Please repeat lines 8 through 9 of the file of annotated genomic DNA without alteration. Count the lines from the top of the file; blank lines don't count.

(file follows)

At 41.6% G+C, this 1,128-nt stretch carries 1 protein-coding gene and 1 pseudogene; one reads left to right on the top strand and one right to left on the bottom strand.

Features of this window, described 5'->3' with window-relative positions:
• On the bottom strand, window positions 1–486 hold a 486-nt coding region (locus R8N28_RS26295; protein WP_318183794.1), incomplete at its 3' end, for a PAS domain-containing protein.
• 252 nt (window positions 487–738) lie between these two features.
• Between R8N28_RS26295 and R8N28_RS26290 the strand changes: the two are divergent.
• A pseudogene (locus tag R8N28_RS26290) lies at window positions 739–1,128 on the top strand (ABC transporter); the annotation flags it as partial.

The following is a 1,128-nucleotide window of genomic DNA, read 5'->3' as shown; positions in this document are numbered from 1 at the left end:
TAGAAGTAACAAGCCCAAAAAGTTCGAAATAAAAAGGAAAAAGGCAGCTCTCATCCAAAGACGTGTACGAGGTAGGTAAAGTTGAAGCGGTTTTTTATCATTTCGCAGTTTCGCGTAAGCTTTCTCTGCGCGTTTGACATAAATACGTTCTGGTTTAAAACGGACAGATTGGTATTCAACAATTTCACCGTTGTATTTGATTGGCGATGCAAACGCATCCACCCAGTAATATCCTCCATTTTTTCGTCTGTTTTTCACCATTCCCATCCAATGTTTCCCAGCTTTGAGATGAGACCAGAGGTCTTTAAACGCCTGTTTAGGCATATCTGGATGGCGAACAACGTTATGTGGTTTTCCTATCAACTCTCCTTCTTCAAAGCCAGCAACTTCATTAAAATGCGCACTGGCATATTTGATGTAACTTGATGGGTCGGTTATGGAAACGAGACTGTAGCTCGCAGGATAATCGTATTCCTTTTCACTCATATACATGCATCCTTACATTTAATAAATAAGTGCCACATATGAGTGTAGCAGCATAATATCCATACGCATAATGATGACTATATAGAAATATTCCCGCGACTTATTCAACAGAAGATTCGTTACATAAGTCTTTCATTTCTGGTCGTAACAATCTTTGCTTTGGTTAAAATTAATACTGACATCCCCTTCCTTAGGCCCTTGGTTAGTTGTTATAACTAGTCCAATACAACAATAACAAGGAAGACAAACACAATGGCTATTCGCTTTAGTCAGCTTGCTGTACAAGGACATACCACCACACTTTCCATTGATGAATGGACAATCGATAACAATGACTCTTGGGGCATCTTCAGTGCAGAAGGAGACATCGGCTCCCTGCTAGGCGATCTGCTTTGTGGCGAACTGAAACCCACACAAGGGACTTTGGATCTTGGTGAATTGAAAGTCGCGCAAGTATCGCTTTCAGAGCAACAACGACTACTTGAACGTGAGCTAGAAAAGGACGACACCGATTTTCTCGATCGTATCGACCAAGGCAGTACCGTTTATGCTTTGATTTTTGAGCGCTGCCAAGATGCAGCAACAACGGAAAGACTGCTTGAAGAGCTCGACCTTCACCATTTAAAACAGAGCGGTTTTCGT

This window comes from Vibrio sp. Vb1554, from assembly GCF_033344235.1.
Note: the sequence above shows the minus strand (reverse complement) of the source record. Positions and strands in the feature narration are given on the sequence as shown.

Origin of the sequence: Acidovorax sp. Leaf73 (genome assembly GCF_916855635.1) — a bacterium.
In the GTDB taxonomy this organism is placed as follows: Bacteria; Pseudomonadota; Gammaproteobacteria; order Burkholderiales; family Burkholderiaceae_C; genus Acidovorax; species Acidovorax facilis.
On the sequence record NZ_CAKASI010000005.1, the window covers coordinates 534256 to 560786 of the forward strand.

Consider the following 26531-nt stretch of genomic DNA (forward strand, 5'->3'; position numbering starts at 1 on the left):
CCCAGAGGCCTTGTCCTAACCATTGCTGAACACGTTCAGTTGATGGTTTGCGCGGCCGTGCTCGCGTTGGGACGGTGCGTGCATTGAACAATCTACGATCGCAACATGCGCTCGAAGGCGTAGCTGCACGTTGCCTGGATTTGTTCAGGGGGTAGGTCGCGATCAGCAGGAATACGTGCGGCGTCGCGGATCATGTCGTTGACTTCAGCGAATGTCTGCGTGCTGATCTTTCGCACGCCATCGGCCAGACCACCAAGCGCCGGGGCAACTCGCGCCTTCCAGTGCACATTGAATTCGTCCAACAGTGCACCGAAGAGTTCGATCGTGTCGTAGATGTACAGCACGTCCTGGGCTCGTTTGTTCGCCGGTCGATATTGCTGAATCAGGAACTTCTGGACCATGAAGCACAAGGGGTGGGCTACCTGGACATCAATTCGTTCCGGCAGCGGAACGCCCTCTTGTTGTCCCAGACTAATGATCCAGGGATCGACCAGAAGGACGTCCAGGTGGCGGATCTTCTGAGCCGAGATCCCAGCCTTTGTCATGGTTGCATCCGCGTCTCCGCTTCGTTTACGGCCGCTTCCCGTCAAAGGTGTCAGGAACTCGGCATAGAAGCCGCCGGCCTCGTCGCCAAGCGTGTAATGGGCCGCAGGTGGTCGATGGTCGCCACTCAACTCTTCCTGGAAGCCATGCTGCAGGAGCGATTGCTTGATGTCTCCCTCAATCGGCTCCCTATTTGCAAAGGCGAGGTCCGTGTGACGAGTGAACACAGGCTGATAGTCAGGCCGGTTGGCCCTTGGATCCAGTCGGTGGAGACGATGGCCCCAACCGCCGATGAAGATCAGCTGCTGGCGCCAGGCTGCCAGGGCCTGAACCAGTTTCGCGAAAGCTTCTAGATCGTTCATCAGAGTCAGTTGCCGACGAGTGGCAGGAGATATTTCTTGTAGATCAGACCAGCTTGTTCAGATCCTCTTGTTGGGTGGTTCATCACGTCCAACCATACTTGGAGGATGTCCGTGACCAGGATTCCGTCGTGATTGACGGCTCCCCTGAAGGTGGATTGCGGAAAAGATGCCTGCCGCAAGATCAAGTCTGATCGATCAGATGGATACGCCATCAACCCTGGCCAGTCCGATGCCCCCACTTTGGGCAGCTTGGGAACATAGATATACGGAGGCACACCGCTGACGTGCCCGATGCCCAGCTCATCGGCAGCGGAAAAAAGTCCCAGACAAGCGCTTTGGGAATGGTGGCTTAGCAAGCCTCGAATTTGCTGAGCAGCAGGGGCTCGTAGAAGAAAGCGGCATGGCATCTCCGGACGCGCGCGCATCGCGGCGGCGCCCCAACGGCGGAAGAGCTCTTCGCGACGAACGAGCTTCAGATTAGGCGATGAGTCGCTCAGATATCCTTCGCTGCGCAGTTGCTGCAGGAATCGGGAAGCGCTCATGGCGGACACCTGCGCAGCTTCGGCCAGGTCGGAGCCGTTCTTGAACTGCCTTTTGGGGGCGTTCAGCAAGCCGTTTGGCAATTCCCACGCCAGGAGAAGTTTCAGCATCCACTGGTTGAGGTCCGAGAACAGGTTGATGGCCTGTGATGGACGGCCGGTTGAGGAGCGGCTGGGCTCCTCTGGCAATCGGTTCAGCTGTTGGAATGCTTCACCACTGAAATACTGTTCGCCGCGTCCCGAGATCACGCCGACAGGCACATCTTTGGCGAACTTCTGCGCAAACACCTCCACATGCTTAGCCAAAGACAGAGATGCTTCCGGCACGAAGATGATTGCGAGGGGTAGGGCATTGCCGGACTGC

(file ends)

TAGAAGTAACAAGCCCAAAAAGTTCGAAATAAAAAGGAAAAAGGCAGCTCTCATCCAAAGACGTGTACGAGGTAGGTAAAGTTGAAGCGGTTTTTTATCATTTCGCAGTTTCGCGTAAGCTTTCTCTGCGCGTTTGACATAAATACGTTCTGGTTTAAAACGGACAGATTGGTATTCAACAATTTCACCGTTGTATTTGATTGGCGATGCAAACGCATCCACCCAGTAATATCCTCCATTTTTTCGTCTGTTTTTCACCATTCCCATCCAATGTTTCCCAGCTTTGAGATGAGACCAGAGGTCTTTAAACGCCTGTTTAGGCATATCTGGATGGCGAACAACGTTATGTGGTTTTCCTATCAACTCTCCTTCTTCAAAGCCAGCAACTTCATTAAAATGCGCACTGGCATATTTGATGTAACTTGATGGGTCGGTTATGGAAACGAGACTGTAGCTCGCAGGATAATCGTATTCCTTTTCACTCATATACATGCATCCTTACATTTAATAAATAAGTGCCACATATGAGTGTAGCAGCATAATATCCATACGCATAATGATGACTATATAGAAATATTCCCGCGACTTATTCAACAGAAGATTCGTTACATAAGTCTTTCATTTCTGGTCGTAACAATCTTTGCTTTGGTTAAAATTAATACTGACATCCCCTTCCTTAGGCCCTTGGTTAGTTGTTATAACTAGTCCAATACAACAATAACAAGGAAGACAAACACAATGGCTATTCGCTTTAGTCAGCTTGCTGTACAAGGACATACCACCACACTTTCCATTGATGAATGGACAATCGATAACAATGACTCTTGGGGCATCTTCAGTGCAGAAGGAGACATCGGCTCCCTGCTAGGCGATCTGCTTTGTGGCGAACTGAAACCCACACAAGGGACTTTGGATCTTGGTGAATTGAAAGTCGCGCAAGTATCGCTTTCAGAGCAACAACGACTACTTGAACGTGAGCTAGAAAAGGACGACACCGATTTTCTCGATCGTATCGACCAAGGCAGTACCGTTTATGCTTTGATTTTTGAGCGCTGCCAAGATGCAGCAACAACGGAAAGACTGCTTGAAGAGCTCGACCTTCACCATTTAAAACAGAGCGGTTTTCGT

This window comes from Vibrio sp. Vb1554, from assembly GCF_033344235.1.